The waitress had warned me that the servings are large at Jin Thai Cuisine. She was not there when I went the first time, so she was not aware of how I pander to my appetite, even if it means handling large portions that others would find overwhelming. I started with a Thai iced tea and let me just say that I need to return and ask for the Jin Thai Cuisine recipe specifically. Of all the Thai iced teas I have had, this was the first time that it popped for me. There are now three refreshing drinks that I could imbibe endlessly — Jamaican june plum juice with ginger, Brazilian lemonade, and Jin Thai iced tea. This red tea with milk was worthy of high marks. Mind you, when I say this I am not merely giving a shameless plug. No, no, there is a great deal of satisfaction derived from sipping the Thai iced tea from Jin Thai Cuisine.

RotiFirst to the table was kanom buang. This was a rather large plate consisting of a crispy crepe stuffed with tofu, shrimp, coconut flakes, and bean sprouts. Served with it was a cucumber salad with a sweet and spicy dressing and a side salad that had mint in it. This plate was large enough to have been an entrée and I remembered the waitress saying that the portions were large. Considering the kanom buang was an appetizer, I thought that it would have been manageable. I managed to eat all of it, but she was not giving me a false statement when she had qualified her statement by saying that everything came in large portions. At first, the whole dish looked visually stunning, the colours bursting on the plate. Then I had the first bite and my eyes rolled towards the back of my head. Anyone who complains about never having any kind of personal pleasure should go to Jin Thai Cuisine and order this dish. No competing flavours, just everything allowed to shine as you sink your teeth into a delightful treat that could make the French turn their noses up with bitterness for someone making their delicacy sing like Valkyries.

I sat for a while before indulging an entrée. Remembering the bowl of panang chicken and jasmine rice from the first visit, I imagined the yellow curry chicken would be of similar size. Pause. And it was. But the rub with the yellow curry chicken is that it did not come with chopped Idaho potatoes in it. No, it had sweet potatoes. I am one for trying something different and when it is done correctly, there could be a break in the clouds, a ray of light shining down, and a chorus of angels singing. That was indeed the case with this bowl of yellow curry chicken. I do not think I want to have yellow curry prepared with white potatoes from this day forward. The sweet potatoes were not sweetened but their essence sweetened the curry sauce. Prepared Thai spicy style because I needed to burn out my allergies, I joined the aforementioned angels in song. Eaten with a plate of roti bread, there could have been an earthquake, people running through streets screaming, cars crashing into each other, and the winning lottery numbers in my possession, and I would not have cared. Well, let me not tell that lie about not caring about the winning lottery numbers. I may be a man with an easy appetite, but a fool is not a part of my fiber. I never would have thought that I could have had such a wonderful reaction from something as minimalist as changing up potatoes in a dish. And then I was reminded that my whole ethnic dining quests have been all about finding differences and varieties in my culinary experiences.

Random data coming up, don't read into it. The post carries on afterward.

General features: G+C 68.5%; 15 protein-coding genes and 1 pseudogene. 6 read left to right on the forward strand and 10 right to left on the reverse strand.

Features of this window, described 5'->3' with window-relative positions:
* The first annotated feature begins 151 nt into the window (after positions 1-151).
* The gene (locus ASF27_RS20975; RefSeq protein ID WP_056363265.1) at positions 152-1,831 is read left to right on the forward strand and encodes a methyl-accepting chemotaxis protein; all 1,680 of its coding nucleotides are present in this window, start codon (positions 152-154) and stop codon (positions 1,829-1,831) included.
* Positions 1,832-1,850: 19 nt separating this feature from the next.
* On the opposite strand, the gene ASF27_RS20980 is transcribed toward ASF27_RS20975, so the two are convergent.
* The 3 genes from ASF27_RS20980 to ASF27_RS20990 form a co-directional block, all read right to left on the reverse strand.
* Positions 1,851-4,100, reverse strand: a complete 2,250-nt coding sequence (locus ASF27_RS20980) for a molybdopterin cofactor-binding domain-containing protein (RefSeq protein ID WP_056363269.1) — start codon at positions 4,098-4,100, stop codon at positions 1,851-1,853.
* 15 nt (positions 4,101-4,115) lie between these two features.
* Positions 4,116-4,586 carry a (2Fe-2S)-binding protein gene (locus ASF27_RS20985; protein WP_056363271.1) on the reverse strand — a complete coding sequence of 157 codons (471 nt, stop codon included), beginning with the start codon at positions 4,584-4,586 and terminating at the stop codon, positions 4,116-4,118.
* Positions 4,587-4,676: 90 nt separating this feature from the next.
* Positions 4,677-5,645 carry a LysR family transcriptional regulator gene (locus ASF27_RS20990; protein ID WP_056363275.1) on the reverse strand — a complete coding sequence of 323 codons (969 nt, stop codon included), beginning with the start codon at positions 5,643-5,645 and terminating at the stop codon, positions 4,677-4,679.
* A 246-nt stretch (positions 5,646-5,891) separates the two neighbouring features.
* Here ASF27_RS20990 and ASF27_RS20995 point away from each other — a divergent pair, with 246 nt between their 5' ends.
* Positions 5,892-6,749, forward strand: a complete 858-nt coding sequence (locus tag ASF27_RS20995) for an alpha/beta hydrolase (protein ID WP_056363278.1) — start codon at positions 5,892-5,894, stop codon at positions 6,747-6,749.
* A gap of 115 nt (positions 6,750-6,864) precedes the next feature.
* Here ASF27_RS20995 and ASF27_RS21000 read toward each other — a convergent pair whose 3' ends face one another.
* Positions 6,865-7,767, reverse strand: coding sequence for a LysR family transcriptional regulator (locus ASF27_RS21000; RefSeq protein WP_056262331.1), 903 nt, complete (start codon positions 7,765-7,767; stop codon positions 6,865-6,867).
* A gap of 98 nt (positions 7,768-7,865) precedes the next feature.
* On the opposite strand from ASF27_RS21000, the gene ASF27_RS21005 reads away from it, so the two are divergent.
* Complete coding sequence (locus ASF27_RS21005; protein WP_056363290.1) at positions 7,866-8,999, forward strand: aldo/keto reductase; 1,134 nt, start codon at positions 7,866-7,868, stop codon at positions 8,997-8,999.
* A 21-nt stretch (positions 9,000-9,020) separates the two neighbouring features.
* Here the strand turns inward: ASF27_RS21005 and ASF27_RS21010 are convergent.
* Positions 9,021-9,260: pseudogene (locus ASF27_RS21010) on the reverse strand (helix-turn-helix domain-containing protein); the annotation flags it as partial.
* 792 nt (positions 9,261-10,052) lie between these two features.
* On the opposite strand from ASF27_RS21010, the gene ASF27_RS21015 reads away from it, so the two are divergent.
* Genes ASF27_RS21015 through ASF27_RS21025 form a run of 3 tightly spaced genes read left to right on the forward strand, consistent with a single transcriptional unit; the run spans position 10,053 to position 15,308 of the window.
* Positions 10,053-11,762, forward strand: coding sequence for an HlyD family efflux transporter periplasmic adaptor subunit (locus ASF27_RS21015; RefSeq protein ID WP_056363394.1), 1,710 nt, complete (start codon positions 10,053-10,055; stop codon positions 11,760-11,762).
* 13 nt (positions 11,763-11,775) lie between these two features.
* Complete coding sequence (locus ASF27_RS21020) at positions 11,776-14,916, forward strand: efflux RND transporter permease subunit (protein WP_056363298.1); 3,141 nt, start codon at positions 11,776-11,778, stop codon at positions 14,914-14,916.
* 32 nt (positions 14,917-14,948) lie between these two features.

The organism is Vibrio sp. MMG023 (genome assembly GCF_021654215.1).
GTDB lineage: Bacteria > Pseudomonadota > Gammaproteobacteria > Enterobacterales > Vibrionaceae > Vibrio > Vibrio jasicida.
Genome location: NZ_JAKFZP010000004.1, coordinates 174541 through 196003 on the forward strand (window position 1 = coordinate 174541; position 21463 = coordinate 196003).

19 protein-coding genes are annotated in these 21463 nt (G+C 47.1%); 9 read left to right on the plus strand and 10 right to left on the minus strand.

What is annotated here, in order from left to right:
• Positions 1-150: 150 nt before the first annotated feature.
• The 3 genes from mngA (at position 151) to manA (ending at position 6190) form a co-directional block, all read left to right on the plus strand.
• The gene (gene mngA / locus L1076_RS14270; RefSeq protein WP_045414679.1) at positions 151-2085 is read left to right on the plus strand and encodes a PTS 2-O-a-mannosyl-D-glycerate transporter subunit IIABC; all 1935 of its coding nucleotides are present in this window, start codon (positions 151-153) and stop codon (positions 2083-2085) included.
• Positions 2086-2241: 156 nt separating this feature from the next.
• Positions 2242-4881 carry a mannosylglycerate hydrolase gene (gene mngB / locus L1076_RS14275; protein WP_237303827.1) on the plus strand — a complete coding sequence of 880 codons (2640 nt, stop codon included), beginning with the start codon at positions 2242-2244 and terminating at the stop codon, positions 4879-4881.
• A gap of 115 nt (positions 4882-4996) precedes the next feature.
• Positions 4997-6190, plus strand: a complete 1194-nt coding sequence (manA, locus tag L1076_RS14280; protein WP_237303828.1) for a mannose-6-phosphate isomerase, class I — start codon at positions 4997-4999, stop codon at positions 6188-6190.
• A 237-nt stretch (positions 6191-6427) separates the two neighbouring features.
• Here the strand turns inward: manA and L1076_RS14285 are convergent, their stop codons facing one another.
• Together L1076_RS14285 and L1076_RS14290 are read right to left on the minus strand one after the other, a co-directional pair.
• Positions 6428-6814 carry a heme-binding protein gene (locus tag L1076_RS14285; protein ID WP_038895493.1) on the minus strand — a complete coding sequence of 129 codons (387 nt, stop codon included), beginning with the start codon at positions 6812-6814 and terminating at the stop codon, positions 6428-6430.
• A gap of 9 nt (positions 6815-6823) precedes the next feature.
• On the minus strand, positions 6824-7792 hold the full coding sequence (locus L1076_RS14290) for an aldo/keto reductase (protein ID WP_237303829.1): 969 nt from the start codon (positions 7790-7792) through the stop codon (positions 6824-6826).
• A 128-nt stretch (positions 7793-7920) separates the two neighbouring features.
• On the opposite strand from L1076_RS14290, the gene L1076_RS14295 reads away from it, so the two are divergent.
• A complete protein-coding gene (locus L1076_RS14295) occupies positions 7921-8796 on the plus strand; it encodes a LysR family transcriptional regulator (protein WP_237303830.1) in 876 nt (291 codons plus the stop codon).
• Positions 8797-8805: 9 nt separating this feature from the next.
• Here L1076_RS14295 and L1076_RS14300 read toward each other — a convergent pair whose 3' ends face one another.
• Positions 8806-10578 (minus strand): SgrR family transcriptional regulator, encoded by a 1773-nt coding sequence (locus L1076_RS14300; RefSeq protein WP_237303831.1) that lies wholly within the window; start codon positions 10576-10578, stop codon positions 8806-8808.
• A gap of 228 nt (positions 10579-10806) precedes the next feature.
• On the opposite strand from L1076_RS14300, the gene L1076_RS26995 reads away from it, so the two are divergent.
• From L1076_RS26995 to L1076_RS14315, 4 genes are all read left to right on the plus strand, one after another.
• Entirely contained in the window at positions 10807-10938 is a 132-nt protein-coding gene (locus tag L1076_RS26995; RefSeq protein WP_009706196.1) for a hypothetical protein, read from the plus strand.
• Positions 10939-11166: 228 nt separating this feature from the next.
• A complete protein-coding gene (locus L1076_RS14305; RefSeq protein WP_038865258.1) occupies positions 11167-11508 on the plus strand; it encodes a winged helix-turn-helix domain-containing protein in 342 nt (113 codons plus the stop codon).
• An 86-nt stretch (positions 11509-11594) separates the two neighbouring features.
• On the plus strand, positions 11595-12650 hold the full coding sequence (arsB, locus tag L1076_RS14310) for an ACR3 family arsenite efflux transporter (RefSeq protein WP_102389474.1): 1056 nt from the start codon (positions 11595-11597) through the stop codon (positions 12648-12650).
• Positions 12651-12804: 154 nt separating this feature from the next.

Yello Curry Chicken

Jin Thai Cuisine is one of those spots that I can see becoming a regular haunt for me. Yes, I know I say that in every post, which is indeed evident of me being a man with an incredibly easy appetite. There simply is no reason to shirk a restaurant that has outstanding service, delicious food, and low prices. Even if I tried, I could not come up with a reason why I should not return to Jin Thai Cuisine within the next few months at least four more times. If you live in the vicinity of the 5400 block of N. Broadway or you find yourself in that area, stop in and see for yourself. And now that I think of it, there may be a few evenings after work when I shall forego going home to get out of my work clothes and go have a suit and Thai moment at Jin Thai Cuisine.

Jin Thai on Urbanspoon

Lessons Learned: Reality and Food

There are a few things that I have come to recognize:

  • Chicago temperatures waffle in extremes — blusteringly cold or blisteringly hot.
  • Men serve women food in large portions.
  • Women serve men food in large portions.
  • Never stand in line behind a group of women who are ordering ice cream.
  • My appetite is out of control — rhetorical.

I had ventured out several weeks ago when the temperatures were not so blooming tropical, and I entertained what I termed Snacking on Saturday. The temperatures were a bit murderous today with the mercury rising into the 90’s and the humidity coating the city like a blanket. There was no need to stay in the condo and brood over the heat — we have had a whole month of uncomfortable temperatures — so I dressed lightly and decided to be about business of finding some food satisfaction.